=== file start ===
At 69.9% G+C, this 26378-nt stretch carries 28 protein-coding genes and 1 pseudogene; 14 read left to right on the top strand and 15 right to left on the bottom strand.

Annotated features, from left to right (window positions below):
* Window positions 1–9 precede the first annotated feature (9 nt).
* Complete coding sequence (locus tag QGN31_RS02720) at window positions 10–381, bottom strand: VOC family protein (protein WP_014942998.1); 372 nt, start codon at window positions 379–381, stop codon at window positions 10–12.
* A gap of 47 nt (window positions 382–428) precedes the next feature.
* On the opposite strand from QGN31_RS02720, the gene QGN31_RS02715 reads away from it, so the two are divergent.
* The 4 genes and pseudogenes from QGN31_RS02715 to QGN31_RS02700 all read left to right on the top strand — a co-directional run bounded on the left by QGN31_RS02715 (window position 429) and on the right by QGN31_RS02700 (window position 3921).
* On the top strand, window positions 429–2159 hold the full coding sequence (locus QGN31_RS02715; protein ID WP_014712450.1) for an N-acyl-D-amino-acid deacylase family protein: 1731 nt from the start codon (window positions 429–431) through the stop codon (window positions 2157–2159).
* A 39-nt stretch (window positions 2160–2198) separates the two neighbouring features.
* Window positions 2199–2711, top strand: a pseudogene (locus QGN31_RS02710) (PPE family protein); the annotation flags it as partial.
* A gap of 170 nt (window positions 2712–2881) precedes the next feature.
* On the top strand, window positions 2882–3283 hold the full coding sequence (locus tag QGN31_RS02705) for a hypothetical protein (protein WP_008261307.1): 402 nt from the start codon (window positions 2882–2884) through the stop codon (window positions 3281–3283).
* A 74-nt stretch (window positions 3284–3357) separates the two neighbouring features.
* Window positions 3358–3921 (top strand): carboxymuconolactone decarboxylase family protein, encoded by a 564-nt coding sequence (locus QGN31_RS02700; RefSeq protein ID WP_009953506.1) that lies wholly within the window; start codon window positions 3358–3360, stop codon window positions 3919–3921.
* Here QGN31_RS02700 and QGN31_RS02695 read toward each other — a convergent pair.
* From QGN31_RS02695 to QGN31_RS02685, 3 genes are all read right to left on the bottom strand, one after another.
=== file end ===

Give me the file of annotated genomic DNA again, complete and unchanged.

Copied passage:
At 69.9% G+C, this 26378-nt stretch carries 28 protein-coding genes and 1 pseudogene; 14 read left to right on the top strand and 15 right to left on the bottom strand.

Annotated features, from left to right (window positions below):
* Window positions 1–9 precede the first annotated feature (9 nt).
* Complete coding sequence (locus tag QGN31_RS02720) at window positions 10–381, bottom strand: VOC family protein (protein WP_014942998.1); 372 nt, start codon at window positions 379–381, stop codon at window positions 10–12.
* A gap of 47 nt (window positions 382–428) precedes the next feature.
* On the opposite strand from QGN31_RS02720, the gene QGN31_RS02715 reads away from it, so the two are divergent.
* The 4 genes and pseudogenes from QGN31_RS02715 to QGN31_RS02700 all read left to right on the top strand — a co-directional run bounded on the left by QGN31_RS02715 (window position 429) and on the right by QGN31_RS02700 (window position 3921).
* On the top strand, window positions 429–2159 hold the full coding sequence (locus QGN31_RS02715; protein ID WP_014712450.1) for an N-acyl-D-amino-acid deacylase family protein: 1731 nt from the start codon (window positions 429–431) through the stop codon (window positions 2157–2159).
* A 39-nt stretch (window positions 2160–2198) separates the two neighbouring features.
* Window positions 2199–2711, top strand: a pseudogene (locus QGN31_RS02710) (PPE family protein); the annotation flags it as partial.
* A gap of 170 nt (window positions 2712–2881) precedes the next feature.
* On the top strand, window positions 2882–3283 hold the full coding sequence (locus tag QGN31_RS02705) for a hypothetical protein (protein WP_008261307.1): 402 nt from the start codon (window positions 2882–2884) through the stop codon (window positions 3281–3283).
* A 74-nt stretch (window positions 3284–3357) separates the two neighbouring features.
* Window positions 3358–3921 (top strand): carboxymuconolactone decarboxylase family protein, encoded by a 564-nt coding sequence (locus QGN31_RS02700; RefSeq protein ID WP_009953506.1) that lies wholly within the window; start codon window positions 3358–3360, stop codon window positions 3919–3921.
* Here QGN31_RS02700 and QGN31_RS02695 read toward each other — a convergent pair.
* From QGN31_RS02695 to QGN31_RS02685, 3 genes are all read right to left on the bottom strand, one after another.